EXO-HUNTER TOUCHES DOWN!

2020 has been a slow year for Robinson releases. So far, just NPC. I’d like to say that’s all part of the grand scheme, but it’s really just part of me working through personal/health struggles that have slowed me down from a “Is Jeremy Robinson actually Lt. Commander Data in disguise?” level to a “Stephen King” pace (2 – 3 novels a year). It’s still a fast pace, but it’s indicative of my state of mind.

Also indicative of my state of mind is the content of my novels, which have shifted over the past few years from being primarily nutso, light-hearted action to more serious, character driven, introspective action. My novels are mental ping-pong matches between dark and painful themes (me working through personal demons) and crazy funny stories (me taking a vacation from my problems). NPC was dark, serious, and mind-bendy. So it’s time for some light-hearted action right?

Hell to the yes!

BUT, there is a catch. EXO-HUNTER turned out to be strangely timely and possibly controversial/political because of events that happened after I was mostly done writing it (George Floyd’s tragic death and the resulting protests). EXO-HUNTER‘s main character is a black man fighting against a white supremacist future government. That simple description, shared earlier in the year, immediately resulted in some negative comments. Which blows my mind. If a black hero fighting against future Nazis offends you, it’s time to take a looong look in the mirror. White Supremacy in the U.S. is as vile as it was in Nazi Germany. They are real life bad guys. They need to be defeated wherever, and whenever they are. Hopefully, that’s not a problem for you.

On to the book!

EXO-HUNTER is very light-hearted and funny, featuring Dark Horse, a sarcastic main character a la Jon Hudson and Jane Harper. The novel also pays homage to the 1980s (which is always fun), inspired by a slew of my favorite 80s movies (Aliens, Predator, Total Recall, etc…) and 80s New Wave music. In fact, EXO-HUNTER is the first novel of mine that comes with a playlist featuring the 17 songs that are mentioned in the novel. If you want a sneak peek, you can listen to the “soundtrack” on YouTube by clicking here.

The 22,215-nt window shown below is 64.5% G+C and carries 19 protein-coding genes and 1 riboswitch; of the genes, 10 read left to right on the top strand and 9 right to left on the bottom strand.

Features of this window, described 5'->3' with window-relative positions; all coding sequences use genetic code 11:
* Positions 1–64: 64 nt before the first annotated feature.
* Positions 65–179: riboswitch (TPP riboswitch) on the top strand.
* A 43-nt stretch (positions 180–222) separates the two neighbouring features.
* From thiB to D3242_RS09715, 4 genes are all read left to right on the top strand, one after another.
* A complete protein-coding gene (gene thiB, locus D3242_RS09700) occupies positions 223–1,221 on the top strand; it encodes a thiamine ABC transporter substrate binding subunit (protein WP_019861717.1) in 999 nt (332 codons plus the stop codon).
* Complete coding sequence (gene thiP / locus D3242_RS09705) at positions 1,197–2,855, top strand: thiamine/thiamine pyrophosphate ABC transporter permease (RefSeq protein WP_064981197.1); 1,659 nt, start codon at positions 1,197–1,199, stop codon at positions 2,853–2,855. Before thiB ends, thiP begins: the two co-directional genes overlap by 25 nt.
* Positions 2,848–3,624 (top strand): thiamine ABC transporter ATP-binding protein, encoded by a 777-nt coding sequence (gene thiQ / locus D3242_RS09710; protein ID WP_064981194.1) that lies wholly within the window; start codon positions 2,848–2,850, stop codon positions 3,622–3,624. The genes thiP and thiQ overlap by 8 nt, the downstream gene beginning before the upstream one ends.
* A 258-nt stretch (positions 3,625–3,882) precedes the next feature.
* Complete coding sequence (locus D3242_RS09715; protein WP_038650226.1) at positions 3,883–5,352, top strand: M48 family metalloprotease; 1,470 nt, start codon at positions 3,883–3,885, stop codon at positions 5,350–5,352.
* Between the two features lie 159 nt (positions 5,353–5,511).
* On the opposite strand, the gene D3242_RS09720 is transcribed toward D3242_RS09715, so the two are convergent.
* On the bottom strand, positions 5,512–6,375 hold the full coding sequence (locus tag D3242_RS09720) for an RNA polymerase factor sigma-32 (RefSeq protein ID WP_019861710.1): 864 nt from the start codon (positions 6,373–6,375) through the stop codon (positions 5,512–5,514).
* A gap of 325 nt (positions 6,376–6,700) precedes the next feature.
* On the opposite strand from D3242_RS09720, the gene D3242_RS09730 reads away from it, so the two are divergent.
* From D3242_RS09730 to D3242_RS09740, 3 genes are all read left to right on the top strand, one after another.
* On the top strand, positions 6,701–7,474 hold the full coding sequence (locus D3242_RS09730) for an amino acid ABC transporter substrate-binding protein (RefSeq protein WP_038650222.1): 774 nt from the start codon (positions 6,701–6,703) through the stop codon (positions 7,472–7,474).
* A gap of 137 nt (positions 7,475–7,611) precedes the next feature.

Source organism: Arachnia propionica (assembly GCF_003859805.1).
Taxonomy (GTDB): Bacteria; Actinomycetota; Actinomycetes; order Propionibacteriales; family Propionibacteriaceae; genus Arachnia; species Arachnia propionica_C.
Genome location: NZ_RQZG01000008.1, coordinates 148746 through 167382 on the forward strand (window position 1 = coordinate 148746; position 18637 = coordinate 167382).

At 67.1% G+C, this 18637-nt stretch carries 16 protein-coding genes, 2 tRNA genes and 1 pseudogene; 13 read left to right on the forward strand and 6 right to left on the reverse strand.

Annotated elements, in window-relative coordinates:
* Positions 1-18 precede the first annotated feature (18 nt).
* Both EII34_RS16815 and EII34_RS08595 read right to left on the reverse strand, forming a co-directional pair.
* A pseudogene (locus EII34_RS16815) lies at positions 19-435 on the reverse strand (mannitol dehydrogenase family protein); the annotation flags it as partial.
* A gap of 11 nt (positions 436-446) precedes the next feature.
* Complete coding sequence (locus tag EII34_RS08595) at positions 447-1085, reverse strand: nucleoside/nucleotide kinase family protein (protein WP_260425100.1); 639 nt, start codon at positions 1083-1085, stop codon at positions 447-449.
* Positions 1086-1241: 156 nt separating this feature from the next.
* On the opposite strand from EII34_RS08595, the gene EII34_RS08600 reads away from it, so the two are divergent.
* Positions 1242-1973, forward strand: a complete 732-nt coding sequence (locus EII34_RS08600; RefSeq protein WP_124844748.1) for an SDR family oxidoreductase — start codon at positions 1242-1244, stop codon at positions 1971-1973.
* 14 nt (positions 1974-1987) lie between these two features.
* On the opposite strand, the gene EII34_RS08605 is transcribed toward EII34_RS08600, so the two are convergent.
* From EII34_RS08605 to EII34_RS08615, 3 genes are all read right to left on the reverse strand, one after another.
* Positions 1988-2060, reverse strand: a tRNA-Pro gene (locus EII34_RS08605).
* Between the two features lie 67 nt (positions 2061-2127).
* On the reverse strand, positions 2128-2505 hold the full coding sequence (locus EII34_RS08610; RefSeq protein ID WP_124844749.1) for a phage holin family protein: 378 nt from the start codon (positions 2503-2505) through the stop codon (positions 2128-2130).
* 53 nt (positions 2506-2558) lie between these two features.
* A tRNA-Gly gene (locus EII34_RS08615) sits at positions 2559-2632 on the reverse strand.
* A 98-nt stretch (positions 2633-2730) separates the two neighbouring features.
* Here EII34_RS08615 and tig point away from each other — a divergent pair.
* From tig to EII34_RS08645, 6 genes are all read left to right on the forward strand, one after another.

Before we get to the story, a note for audiobook listeners. Due to unforeseen circumstances (a la 2020), the audiobook has been delayed. It IS in the works, and will hopefully be out sooner than later, but forces beyond my control conspired against it. I will send out a second newsletter the moment it becomes available.

Now, on to the story!

Callsign: Dark Horse and his Marine Rapid Reaction Force team have been sent to recover a strange artifact near Antarctica’s Soviet-controlled Vostok Station. Confronted by a team of Ruskie Spetsnaz, a battle for control of the strange device, frozen in the ice, breaks out. But before anyone can claim victory, or the prize, an explosion of white light knocks the combatants unconscious and whisks them away to…

2989

One thousand years later. Dark Horse, along with his teammate, Chuy, and one of the Soviets, Drago, finds himself in a future that is both impressive and horrifying. Humanity has left Earth behind and is rapidly expanding throughout the galaxy under the banner of The Union, a white supremacist government who racially ‘purified’ the human race hundreds of years in the past.